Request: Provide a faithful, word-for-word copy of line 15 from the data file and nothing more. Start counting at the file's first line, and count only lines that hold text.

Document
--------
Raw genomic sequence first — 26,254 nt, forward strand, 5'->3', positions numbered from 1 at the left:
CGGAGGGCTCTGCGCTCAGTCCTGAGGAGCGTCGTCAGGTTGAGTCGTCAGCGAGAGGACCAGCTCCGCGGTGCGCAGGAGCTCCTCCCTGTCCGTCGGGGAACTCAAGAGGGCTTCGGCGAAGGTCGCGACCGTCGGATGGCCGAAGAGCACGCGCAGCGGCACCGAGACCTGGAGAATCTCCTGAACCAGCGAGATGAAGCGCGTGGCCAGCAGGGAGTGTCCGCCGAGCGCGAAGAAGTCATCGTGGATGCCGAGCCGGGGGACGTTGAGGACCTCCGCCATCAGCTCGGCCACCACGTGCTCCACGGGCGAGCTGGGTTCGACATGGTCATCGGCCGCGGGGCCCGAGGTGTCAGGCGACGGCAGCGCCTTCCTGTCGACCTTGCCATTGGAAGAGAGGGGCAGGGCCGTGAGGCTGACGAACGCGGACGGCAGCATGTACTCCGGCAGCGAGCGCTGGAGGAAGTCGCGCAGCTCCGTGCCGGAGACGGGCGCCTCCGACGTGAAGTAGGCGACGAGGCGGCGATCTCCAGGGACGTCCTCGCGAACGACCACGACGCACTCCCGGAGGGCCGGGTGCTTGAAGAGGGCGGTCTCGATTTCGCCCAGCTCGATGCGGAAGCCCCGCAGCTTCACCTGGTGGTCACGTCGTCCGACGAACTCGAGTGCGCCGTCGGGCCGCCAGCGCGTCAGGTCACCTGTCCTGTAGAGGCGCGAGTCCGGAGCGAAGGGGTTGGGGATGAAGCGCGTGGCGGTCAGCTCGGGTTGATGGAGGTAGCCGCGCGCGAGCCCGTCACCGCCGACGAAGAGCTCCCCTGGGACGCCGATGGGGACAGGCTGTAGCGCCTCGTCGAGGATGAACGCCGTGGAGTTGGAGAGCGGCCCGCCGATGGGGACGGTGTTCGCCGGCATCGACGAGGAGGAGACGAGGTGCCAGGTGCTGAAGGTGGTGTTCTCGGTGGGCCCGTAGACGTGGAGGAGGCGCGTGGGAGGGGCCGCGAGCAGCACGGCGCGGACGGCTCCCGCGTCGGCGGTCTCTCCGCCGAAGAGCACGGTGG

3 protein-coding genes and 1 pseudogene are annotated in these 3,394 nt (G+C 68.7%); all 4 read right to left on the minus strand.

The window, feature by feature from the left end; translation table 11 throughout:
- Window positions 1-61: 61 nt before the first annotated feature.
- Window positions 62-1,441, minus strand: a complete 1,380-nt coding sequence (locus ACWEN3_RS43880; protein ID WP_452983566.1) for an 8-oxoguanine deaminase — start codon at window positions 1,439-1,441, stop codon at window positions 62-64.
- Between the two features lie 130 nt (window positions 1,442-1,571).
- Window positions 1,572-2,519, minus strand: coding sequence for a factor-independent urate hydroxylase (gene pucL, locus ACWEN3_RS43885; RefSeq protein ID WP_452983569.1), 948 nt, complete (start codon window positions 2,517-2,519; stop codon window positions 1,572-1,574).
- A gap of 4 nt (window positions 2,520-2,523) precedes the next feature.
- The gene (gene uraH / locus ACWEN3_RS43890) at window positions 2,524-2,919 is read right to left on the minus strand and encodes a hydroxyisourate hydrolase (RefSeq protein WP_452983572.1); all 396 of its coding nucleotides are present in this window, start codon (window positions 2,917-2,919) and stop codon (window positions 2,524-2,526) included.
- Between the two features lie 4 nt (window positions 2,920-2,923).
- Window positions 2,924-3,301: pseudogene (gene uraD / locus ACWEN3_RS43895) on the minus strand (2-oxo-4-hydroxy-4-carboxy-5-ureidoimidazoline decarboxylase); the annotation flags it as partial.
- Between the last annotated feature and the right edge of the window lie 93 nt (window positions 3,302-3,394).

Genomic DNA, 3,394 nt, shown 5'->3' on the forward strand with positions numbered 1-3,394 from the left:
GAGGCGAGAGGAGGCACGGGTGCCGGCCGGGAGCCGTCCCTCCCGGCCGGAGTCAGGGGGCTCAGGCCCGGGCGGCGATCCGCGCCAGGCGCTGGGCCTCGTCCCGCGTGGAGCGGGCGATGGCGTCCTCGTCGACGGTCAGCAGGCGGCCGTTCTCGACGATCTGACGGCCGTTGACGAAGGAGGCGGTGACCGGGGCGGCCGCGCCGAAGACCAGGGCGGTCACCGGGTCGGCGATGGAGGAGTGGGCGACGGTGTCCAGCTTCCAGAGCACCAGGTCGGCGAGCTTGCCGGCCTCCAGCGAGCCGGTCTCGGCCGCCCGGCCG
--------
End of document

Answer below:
GAGGCGAGAGGAGGCACGGGTGCCGGCCGGGAGCCGTCCCTCCCGGCCGGAGTCAGGGGGCTCAGGCCCGGGCGGCGATCCGCGCCAGGCGCTGGGCCTCGTCCCGCGTGGAGCGGGCGATGGCGTCCTCGTCGACGGTCAGCAGGCGGCCGTTCTCGACGATCTGACGGCCGTTGACGAAGGAGGCGGTGACCGGGGCGGCCGCGCCGAAGACCAGGGCGGTCACCGGGTCGGCGATGGAGGAGTGGGCGACGGTGTCCAGCTTCCAGAGCACCAGGTCGGCGAGCTTGCCGGCCTCCAGCGAGCCGGTCTCGGCCGCCCGGCCG